January 26, 1994|By BENNARD B. PERLMAN

When the first installment of a serialized novel titled ''Trilby'' appeared in the January, 1894 issue of Harper's New Monthly Magazine, no one, not even the author, could have predicted the unprecedented nationwide appeal and influence it was destined to enjoy.

''Trilby'' is the titillating tale of a beautiful young woman who lived alone in Paris' Latin Quarter, a locale already infamous for unsavory stories of artists and models.

Several painters and sculptors employed her to model -- initially just hands and feet; her left foot was quickly proclaimed ''the handsomest foot in Paris.'' She eventually consented to ''sit for the figure,'' a Victorian expression understood, in an era when even pianos were not referred to as having legs, to mean ''pose in the nude.''

A villainous musician named Svengali was able, through hypnosis, to imbue the otherwise tone-deaf Trilby with a remarkable singing voice. His spells over her were initially limited by a trio of the heroine's male protectors, one of whom, Little Billee, proposed marriage. But the fallen sinner thought herself unworthy of him and fled Paris, only to return five years later as Madame Svengali, the premiere songstress of all Europe.

As in other dark tales of Victorian literature, few of the characters lived happily ever after. Svengali was felled by a heart attack and died during a Trilby concert. Any hope of a romantic conclusion to the story vanished in the last installment when a now-silent Trilby, hopelessly crazed by Svengali's demise, died while staring at his photograph. Little Billee, too, met a premature death.

Charles Du Maurier, the novel's author, was an artist-turned-writer whose own training included studying painting in Paris' Latin Quarter, which explains not only his detailed descriptions of the city, its artists' colony and the main characters, but the creation of striking pen-and-ink illustrations as well.

As public interest in ''Trilby'' grew, attention focused on Du Maurier's inspiration for the individuals in the story. It was revealed that actress Ellen Terry suggested some of Trilby's traits, and the three English artists who befriended the heroine were modeled after a trio of cartoonists for ''Punch,'' the British humor magazine for which Du Maurier worked: Charles Keene, John Tenniel and himself (He created Little Billee in his own image).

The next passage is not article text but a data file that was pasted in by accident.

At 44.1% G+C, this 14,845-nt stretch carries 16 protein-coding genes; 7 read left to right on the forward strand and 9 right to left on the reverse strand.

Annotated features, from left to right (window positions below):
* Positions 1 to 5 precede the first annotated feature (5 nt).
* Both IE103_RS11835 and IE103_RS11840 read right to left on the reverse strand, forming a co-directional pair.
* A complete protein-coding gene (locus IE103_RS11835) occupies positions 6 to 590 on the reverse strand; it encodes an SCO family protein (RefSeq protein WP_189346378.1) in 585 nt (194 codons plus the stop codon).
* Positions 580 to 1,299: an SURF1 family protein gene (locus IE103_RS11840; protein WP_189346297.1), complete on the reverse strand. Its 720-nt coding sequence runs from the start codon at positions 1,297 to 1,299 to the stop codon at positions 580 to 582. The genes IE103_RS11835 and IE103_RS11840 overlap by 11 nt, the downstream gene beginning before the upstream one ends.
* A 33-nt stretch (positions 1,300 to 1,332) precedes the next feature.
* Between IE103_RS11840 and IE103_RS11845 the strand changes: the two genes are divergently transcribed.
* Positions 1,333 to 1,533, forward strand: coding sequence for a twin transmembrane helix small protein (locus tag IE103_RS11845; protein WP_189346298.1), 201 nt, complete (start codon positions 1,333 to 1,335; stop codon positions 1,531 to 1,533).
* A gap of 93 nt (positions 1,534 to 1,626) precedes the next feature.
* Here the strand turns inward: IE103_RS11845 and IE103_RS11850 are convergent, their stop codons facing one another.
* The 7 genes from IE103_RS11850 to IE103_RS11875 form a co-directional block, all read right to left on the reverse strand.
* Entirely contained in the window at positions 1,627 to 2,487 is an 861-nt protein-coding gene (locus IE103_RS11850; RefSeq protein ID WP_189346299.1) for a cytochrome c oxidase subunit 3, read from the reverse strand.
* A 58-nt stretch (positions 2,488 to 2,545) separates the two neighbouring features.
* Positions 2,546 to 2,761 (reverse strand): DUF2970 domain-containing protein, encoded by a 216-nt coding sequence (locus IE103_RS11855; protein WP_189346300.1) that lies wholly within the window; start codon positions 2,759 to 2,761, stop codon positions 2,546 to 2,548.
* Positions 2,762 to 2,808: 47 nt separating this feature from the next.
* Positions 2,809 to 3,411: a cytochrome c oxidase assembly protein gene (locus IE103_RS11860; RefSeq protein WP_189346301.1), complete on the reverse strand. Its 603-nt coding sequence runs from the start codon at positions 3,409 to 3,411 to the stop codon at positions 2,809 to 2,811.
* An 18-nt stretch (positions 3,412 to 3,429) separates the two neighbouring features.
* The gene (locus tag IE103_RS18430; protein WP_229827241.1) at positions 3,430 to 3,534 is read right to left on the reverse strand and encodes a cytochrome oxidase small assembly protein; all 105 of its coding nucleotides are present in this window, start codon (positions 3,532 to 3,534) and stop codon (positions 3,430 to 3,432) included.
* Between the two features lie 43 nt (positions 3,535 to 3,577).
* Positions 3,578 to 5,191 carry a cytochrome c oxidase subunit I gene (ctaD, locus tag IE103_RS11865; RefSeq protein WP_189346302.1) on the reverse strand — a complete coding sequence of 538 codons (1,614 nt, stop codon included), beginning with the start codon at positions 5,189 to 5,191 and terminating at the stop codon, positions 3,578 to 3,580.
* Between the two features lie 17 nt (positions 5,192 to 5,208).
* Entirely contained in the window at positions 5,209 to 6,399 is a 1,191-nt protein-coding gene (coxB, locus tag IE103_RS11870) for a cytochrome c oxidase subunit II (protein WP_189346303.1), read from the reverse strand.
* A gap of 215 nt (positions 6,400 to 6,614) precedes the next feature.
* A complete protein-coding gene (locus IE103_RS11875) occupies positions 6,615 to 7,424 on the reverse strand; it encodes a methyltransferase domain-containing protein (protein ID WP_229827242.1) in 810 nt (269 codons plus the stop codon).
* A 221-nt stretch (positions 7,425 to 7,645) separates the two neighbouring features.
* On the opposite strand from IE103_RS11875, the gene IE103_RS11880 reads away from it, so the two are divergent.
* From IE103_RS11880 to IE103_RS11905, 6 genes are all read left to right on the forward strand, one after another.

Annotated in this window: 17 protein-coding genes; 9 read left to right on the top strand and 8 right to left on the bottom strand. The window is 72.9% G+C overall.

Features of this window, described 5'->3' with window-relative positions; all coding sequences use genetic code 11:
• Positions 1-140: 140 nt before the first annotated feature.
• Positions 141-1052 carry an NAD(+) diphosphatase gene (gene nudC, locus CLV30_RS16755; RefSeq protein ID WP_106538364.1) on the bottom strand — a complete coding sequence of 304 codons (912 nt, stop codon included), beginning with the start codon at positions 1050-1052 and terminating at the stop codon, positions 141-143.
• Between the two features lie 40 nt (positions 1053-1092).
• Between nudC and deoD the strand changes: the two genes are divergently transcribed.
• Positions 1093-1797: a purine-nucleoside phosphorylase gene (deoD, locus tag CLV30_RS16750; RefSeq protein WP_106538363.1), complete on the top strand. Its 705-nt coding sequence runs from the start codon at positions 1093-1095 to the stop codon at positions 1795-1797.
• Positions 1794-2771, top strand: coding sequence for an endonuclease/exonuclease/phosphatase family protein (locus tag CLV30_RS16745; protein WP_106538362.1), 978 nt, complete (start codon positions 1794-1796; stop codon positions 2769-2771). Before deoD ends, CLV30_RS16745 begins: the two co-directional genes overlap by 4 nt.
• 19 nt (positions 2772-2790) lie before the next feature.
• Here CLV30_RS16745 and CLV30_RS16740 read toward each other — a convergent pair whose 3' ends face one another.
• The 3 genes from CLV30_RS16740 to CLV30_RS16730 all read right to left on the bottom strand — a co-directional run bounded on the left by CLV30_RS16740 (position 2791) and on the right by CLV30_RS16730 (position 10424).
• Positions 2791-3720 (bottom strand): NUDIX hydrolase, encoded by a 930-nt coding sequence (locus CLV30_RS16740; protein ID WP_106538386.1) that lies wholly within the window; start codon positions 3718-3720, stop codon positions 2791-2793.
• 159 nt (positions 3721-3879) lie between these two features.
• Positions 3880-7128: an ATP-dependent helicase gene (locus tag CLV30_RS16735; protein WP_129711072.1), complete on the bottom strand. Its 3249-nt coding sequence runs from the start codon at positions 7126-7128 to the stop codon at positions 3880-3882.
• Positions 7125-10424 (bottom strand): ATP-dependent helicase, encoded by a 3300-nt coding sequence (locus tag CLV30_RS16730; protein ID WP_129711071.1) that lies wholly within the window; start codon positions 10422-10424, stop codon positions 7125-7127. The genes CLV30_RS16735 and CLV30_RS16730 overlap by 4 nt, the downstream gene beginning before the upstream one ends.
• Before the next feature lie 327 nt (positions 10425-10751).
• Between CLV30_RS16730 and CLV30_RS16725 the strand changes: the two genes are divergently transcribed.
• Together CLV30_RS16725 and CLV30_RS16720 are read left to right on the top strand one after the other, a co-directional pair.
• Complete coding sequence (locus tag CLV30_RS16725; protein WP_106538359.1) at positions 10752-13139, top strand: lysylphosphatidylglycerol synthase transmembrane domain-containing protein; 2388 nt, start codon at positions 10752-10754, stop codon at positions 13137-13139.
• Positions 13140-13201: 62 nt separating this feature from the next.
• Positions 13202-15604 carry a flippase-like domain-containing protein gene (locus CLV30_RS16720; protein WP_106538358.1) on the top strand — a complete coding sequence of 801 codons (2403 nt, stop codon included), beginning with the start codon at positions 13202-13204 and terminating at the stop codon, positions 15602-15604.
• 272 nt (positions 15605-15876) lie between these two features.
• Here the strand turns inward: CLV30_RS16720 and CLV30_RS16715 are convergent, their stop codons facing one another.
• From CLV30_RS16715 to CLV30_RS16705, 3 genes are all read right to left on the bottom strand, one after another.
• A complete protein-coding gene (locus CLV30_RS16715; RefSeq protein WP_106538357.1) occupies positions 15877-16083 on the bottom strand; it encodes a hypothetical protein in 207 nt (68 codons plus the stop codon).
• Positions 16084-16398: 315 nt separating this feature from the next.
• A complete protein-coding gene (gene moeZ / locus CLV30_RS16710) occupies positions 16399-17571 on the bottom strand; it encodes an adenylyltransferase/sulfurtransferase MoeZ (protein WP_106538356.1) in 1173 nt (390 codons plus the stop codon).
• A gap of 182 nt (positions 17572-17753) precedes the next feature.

Then the New York Sun revealed that one of the less engaging characters named Joe Sibley was actually a caricature of James McNeill Whistler. Writing from Paris, Whistler accused Du Maurier of ''pent-up envy, malice and furtive intent,'' and insisted that Harper's delete any visual or written references to Sibley when ''Trilby'' was published in book form. Harper & Brothers agreed, and printed an apology to Whistler in the October 1894 issue of its magazine.

Publisher Henry Harper had purchased the U.S. rights to ''Trilby'' from the author for $5,000, an amount quickly recovered when the volume appeared and 100,000 copies were sold in less than two months. The director of the Chicago Public Library stated that the institution's 26 copies were inadequate because ''everyone of our 54,000 card-holders seems determined to read the book.''

One newspaper suggested that ''the popularity of 'Trilby' exceeds that of any novel ever published in America, not excepting 'Uncle Tom's Cabin'.''

When ''Trilby,'' the play, was rushed into production, 2,000 actresses, both professional and amateur, vied for the role of the heroine. The U.S. premiere was held at the Park Theater in Boston on March 11, 1895, and was proclaimed an ''astonishing success.''

Among those attending that opening night was William A. Brady, a theatrical manager and actor, who took the midnight train to New York and appeared at the office of Albert M. Palmer, the play's producer. Brady offered to pay him $20,000 and 20 percent of the gross -- an unheard-of arrangement at the time -- for the rights to ''Trilby'' outside Palmer's six-city circuit.

Soon Brady had six touring companies on the road simultaneously, taking the play into all the smaller cities of America. ''Trilby'' was in such demand that in Manhattan it was scheduled for two theaters simultaneously, and ran in that city for nearly two years.

But the clergy had begun questioning ''Trilby's'' morals. A Boston minister titled his sermon ''Have you read 'Trilby'?'' He concluded that the book was ''lacking in healthful flavor,'' and that it was time for ''the pulpit to speak out against art of this kind.'' A preacher in upstate New York called ''Trilby'' ''a dreadfully immoral story.'' One example, scandalous a century ago, was the heroine's appearance on stage in bare feet while assuming the pose of the Venus de Milo.

Spoofs of ''Trilby'' began appearing: A burlesque called ''Thrilby'' opened in June 1895 at New York's Garrick Theatre, with the villain renamed ''Spaghetti.'' Titles like ''Biltry: A Parody on 'Trilby' '' and ''Drilby Re-versed'' came pouring off the presses.

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